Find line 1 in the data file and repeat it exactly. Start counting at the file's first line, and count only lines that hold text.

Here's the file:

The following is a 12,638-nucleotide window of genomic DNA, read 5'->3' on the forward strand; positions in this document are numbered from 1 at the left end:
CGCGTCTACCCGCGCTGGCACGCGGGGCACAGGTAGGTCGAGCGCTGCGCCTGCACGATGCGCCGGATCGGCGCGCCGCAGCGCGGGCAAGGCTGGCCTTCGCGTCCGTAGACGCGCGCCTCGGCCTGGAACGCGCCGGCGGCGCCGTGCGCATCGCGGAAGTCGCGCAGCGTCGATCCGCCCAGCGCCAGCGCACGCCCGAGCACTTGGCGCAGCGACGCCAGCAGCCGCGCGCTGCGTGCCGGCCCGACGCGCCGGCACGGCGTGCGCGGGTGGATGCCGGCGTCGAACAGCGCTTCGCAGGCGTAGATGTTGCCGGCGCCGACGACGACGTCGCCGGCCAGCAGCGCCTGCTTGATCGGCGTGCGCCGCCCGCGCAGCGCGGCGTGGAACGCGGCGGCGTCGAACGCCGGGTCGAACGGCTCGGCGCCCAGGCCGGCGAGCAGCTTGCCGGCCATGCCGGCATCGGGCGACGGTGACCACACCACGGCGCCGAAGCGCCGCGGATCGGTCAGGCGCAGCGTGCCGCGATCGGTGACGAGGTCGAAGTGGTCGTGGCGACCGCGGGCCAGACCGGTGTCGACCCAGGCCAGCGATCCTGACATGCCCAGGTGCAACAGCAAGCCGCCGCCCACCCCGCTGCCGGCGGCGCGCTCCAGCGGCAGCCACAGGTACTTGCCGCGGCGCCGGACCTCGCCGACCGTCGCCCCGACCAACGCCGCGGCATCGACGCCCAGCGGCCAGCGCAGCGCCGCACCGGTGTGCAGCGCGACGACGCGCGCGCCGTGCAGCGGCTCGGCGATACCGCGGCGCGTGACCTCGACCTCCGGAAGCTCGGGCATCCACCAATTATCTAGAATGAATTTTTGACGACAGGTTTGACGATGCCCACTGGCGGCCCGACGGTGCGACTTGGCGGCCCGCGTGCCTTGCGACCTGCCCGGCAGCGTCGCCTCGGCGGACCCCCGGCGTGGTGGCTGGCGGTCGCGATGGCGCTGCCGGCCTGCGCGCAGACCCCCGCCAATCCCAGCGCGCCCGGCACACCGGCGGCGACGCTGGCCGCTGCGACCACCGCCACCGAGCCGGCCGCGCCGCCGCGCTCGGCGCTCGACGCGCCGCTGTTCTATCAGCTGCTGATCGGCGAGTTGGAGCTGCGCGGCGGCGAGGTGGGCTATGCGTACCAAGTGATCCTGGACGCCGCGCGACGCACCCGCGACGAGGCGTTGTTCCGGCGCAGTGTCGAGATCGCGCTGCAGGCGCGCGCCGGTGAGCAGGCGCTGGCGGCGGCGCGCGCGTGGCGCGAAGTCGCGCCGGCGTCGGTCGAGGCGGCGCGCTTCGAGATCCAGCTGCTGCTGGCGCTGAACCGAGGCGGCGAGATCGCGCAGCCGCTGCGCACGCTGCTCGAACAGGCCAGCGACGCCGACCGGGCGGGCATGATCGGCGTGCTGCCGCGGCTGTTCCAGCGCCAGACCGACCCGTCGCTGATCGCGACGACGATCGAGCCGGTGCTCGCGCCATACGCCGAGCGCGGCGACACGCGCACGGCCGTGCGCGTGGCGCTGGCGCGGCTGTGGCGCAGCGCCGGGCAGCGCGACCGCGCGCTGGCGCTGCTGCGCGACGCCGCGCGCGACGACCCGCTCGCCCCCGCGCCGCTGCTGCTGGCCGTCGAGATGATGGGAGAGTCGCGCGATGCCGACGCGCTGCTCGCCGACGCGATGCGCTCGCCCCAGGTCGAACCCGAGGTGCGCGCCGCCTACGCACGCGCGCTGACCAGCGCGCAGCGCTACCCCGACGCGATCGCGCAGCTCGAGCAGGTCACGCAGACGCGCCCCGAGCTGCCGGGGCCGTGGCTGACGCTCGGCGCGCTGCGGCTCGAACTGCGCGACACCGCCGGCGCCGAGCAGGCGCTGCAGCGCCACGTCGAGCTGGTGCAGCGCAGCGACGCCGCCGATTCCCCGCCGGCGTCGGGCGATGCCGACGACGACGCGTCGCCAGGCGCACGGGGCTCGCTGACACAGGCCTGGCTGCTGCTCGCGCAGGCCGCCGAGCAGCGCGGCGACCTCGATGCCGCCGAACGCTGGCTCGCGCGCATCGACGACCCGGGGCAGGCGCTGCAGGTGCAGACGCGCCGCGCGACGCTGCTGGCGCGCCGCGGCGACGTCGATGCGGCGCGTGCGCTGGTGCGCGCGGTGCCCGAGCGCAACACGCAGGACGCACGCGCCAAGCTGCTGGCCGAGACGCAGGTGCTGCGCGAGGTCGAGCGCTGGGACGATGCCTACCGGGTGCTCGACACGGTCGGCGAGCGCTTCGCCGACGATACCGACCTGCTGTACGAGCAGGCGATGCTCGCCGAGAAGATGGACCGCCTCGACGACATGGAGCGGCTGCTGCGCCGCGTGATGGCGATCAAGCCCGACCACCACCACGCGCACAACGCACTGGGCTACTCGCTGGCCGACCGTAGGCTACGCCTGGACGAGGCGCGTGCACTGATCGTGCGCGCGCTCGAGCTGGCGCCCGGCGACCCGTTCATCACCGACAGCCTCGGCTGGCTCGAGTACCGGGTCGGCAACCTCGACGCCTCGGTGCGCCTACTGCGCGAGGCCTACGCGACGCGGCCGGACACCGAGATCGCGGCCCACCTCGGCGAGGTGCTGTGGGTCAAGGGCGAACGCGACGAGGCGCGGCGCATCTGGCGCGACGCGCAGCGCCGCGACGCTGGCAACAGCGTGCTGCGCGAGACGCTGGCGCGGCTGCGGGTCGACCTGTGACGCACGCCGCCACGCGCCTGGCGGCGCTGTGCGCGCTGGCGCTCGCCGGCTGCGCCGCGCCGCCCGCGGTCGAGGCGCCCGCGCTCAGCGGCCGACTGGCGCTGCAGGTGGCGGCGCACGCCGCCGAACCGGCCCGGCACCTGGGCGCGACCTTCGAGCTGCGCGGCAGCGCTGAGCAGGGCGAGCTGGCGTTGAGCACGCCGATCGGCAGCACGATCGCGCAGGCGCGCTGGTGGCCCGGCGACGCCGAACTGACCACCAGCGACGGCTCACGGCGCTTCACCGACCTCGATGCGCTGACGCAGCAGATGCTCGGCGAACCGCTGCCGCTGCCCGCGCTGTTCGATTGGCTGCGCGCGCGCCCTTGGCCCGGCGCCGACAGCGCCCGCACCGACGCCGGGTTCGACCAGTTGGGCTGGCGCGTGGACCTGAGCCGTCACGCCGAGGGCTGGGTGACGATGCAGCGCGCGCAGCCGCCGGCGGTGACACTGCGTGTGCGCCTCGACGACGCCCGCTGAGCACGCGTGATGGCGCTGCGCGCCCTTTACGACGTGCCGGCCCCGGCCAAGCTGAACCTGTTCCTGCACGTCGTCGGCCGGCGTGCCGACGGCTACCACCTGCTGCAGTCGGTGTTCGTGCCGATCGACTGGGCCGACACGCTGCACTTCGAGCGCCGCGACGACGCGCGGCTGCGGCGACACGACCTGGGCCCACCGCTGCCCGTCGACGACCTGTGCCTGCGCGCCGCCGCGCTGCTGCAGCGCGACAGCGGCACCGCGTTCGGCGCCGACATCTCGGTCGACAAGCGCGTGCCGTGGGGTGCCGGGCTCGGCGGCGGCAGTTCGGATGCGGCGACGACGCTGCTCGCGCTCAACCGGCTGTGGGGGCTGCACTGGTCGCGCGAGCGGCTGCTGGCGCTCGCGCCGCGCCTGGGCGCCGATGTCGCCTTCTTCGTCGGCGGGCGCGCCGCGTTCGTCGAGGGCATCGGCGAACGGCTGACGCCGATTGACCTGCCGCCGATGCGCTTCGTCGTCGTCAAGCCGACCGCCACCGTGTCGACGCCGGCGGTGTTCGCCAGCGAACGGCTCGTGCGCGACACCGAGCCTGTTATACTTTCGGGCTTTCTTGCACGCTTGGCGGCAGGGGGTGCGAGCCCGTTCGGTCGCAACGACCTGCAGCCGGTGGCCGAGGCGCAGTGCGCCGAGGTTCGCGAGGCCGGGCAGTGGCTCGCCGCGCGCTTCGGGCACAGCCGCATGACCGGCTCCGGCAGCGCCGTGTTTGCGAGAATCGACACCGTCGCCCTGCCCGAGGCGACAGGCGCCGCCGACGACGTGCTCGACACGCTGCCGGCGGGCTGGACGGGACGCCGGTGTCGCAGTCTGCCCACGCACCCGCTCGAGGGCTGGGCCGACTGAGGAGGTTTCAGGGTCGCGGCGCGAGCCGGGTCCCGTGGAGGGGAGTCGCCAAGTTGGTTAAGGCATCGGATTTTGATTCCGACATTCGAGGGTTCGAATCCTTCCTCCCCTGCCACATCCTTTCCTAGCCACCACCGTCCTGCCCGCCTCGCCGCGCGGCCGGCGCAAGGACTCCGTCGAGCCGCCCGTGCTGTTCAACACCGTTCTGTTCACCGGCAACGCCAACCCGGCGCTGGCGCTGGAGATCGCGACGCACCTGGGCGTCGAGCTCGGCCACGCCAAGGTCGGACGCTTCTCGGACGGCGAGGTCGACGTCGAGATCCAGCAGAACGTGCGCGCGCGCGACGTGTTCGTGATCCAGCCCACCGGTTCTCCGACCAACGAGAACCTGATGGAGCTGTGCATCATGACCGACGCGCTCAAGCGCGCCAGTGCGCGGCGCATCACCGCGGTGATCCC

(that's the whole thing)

The following is a 12,638-nucleotide window of genomic DNA, read 5'->3' on the forward strand; positions in this document are numbered from 1 at the left end: